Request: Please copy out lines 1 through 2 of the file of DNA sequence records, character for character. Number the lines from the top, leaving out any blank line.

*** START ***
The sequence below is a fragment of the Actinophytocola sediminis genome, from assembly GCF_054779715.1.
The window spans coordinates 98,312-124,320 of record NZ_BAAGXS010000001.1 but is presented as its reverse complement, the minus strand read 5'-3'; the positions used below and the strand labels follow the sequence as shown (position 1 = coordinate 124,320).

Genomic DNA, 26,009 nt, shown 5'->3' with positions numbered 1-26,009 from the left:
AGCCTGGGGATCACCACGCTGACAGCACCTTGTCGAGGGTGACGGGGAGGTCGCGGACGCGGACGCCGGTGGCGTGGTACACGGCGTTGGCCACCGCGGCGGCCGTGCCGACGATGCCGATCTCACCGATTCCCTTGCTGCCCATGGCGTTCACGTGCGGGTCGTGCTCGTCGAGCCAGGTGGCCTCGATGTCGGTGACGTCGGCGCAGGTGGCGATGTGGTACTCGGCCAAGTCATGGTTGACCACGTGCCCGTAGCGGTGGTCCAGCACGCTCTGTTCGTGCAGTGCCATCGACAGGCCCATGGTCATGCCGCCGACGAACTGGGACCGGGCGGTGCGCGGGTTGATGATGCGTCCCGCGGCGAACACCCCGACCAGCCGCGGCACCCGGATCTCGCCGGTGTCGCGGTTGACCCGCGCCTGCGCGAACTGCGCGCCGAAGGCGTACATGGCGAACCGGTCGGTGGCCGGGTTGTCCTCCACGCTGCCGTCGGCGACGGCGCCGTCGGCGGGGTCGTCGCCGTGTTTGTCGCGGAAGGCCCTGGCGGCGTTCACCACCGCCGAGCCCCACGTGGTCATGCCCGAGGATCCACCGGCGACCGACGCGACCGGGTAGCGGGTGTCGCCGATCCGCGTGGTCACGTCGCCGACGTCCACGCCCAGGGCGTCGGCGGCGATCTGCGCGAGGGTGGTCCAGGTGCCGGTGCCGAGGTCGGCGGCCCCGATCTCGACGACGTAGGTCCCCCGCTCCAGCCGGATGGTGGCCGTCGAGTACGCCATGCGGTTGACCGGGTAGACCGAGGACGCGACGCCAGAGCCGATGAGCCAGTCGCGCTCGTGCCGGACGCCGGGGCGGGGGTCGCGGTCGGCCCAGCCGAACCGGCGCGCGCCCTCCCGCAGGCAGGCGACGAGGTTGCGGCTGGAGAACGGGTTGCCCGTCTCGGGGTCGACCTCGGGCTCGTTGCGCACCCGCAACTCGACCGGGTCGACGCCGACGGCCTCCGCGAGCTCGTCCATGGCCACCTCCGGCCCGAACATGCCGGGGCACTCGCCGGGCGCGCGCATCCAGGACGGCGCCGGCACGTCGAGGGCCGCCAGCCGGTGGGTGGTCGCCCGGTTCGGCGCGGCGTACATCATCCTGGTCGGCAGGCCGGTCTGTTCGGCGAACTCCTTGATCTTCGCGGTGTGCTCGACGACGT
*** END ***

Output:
The sequence below is a fragment of the Actinophytocola sediminis genome, from assembly GCF_054779715.1.
The window spans coordinates 98,312-124,320 of record NZ_BAAGXS010000001.1 but is presented as its reverse complement, the minus strand read 5'-3'; the positions used below and the strand labels follow the sequence as shown (position 1 = coordinate 124,320).